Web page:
As a therapist, you have already written hundreds of articles, papers, and reports. Most of us are able to write average quality content without much training or preparation. Plus, you survived grad school, so you are on the right side of the norm.
Although you have the capacity to crank out some decent content, there are a few tricks and tips that you can use that may greatly enhance your writing. These are a few of the skills that I have found to be effective, and I use these when I’m working with new graduate students.
Check out these pro tips for therapists! If you use these well, you should notice positive changes in your writing style.
Pro Tip #1 – Type / Read / Repeat
Therapists tend to enter this line of work because we are verbally oriented. If you want us to build rapport with a client in under 5 minutes, or find a complex feeling word (such as demoralized), or talk about self-care, we’ve got you covered. If you want us to give you directions to the grocery store, you are out of luck.
My point is, if you are writing content without routing what you type through more refined verbal processes, you rob yourself of your greatest asset.
For example, let’s say I want to write about caretaker fatigue:
Caregiver fatigue, simply put, is the exhaustion that results from bearing the demands of work and/or childrearing while also providing care to an elder. Psychologists consider this position to be the “sandwich generation,” where the middle-aged adult is sandwiched between caring for parents and children. As becoming sandwiched is unavoidable, caregivers must be intentional about finding time for self-care.
Ok, that is a decent paragraph that gives the reader some context for caregiver fatigue and highlights the pressures of the sandwich generation. However, there are a few clunky sentences that may encourage the reader to check out or move on to something new.
When I read the paragraph out loud, I noticed that the last sentence is particularly bad.
If you read a sentence to yourself and it sounds poorly worded, try changing the structure by:
- Moving the subject (caregiver) of the sentence to the front
- Begin the sentence with a different word (However, therefore, yet, etc.)
- Say it out loud a few times and experiment by altering the wording
- Break it apart into multiple sentences
- Delete the sentence if it seems redundant
After I restructure the sentence a bit, it looks like this:
Getting sandwiched is a normal part of life. As this role can be stressful, caregivers must be intentional about self-care.
Pro Tip #2 – Avoid the Pet Peeves
I had a mentor during my time at Duke University, Dr. Mark Leary, who had a list of “writing pet peeves.” If I submitted a paper to him that had any of these, he would circle the peeve and then write a number from the list. I am now passing on his list to the world of therapists, not to shame but to provide guidance.
When I am intentional about noticing Dr. Leary’s Pet Peeves, my writing style improves dramatically. So, I encourage you to use these in your pursuit of creating excellent content.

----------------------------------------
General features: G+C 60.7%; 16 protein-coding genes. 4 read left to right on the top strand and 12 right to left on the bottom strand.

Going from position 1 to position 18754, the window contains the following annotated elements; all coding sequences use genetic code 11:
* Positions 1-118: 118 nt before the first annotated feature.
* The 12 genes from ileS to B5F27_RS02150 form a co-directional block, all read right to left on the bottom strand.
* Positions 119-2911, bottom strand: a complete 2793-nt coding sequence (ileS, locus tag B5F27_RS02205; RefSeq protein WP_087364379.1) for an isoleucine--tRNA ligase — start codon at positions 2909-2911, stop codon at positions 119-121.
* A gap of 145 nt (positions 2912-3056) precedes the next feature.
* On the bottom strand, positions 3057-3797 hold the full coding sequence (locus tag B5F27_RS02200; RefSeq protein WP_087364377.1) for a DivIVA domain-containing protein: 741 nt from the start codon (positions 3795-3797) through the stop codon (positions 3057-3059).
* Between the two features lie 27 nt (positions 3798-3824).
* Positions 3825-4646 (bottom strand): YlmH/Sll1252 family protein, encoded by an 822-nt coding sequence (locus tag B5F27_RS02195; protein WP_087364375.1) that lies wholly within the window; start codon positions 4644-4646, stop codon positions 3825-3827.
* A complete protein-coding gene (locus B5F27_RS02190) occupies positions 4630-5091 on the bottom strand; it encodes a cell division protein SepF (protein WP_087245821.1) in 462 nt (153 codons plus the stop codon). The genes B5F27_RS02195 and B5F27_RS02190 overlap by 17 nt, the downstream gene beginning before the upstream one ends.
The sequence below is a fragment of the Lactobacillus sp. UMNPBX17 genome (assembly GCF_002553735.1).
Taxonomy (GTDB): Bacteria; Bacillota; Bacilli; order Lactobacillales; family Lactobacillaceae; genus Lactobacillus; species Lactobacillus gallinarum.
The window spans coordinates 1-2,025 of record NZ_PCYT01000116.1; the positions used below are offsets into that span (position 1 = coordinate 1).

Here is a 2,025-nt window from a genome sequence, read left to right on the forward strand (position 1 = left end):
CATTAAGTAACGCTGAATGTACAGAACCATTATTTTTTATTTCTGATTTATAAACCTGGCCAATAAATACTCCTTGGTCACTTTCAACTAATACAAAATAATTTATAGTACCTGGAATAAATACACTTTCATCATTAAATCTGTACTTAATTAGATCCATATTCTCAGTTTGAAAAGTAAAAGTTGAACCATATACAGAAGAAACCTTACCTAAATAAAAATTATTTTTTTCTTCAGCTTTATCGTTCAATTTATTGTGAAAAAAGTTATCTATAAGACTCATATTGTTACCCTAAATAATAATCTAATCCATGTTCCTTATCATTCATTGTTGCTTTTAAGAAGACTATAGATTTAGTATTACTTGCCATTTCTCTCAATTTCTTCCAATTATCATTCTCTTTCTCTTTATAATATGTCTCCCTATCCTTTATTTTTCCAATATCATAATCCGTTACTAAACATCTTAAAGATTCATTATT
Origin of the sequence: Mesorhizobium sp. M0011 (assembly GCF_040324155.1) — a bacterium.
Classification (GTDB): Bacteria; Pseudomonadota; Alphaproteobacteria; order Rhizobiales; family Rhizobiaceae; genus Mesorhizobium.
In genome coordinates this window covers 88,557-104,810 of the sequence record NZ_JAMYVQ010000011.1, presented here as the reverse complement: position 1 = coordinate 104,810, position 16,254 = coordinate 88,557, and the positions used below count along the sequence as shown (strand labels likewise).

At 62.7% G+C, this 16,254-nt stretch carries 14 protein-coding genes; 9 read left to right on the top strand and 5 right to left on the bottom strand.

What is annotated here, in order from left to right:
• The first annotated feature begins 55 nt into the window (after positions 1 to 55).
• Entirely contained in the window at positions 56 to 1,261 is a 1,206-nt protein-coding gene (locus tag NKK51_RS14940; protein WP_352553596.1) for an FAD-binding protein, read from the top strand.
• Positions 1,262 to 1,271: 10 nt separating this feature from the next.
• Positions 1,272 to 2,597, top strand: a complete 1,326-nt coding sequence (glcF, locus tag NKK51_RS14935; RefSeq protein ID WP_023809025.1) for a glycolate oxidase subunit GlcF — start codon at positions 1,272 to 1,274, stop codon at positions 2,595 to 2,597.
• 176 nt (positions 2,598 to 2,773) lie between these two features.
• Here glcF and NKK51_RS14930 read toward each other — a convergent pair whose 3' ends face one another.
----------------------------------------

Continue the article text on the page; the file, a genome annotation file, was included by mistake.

Here are a few of Dr. Leary’s Pet Peeves:
- – Starting a sentence with the word “There”
- – Using the word “individuals” (use “people” instead)
- – Incorrect placement of quotation marks (The author said “If you type a sentence with a quote, make sure the ending punctuation in inside the quotation marks.”)
- – The word “data” is plural (data are collected, not is collected)
- – Starting a sentence with the word “Since” or “Because” (use “As” instead)
- – Effect vs Affect (make sure to use them correctly)
- – Monster paragraphs (no one wants to read your bulky 20 line beast, break it up into 5 liners)
- – Unnecessary wordage (try to avoid super duper completely vital yet redundant descriptors)
I keep the full list on the wall next to where I write as an easy reference. Trust me, your content will improve if you avoid the peeves.
Pro Tip #3 – Pleasure Read
One of the easiest ways to improve your writing is to read what other people write. Sometimes it helps to read something that is not work or school related, just to get out of the psychology box for a while. Science fiction is a great way to go, as the authors tend to pose interesting ethical and moral questions that may even come up in your office.
Pay attention to the ways other authors create structure, even at the word-to-word level. Does the author use rich descriptions of emotion? Does the content feel engaging? Reading is a great way for those of us who learn by observing to pick up those nuanced writing skills.
Pro Tip #4 – Ask for Help
If you want to take your writing to the next level, one of the best ways to do that is to get feedback. Graduate students have the luxury of easy-to-access faculty mentors, although many do not tap into that resource.
Would you like some feedback on your writing? I am happy to work with therapists who want to take their skills to the next level. Click on the sticky note below, let’s get started!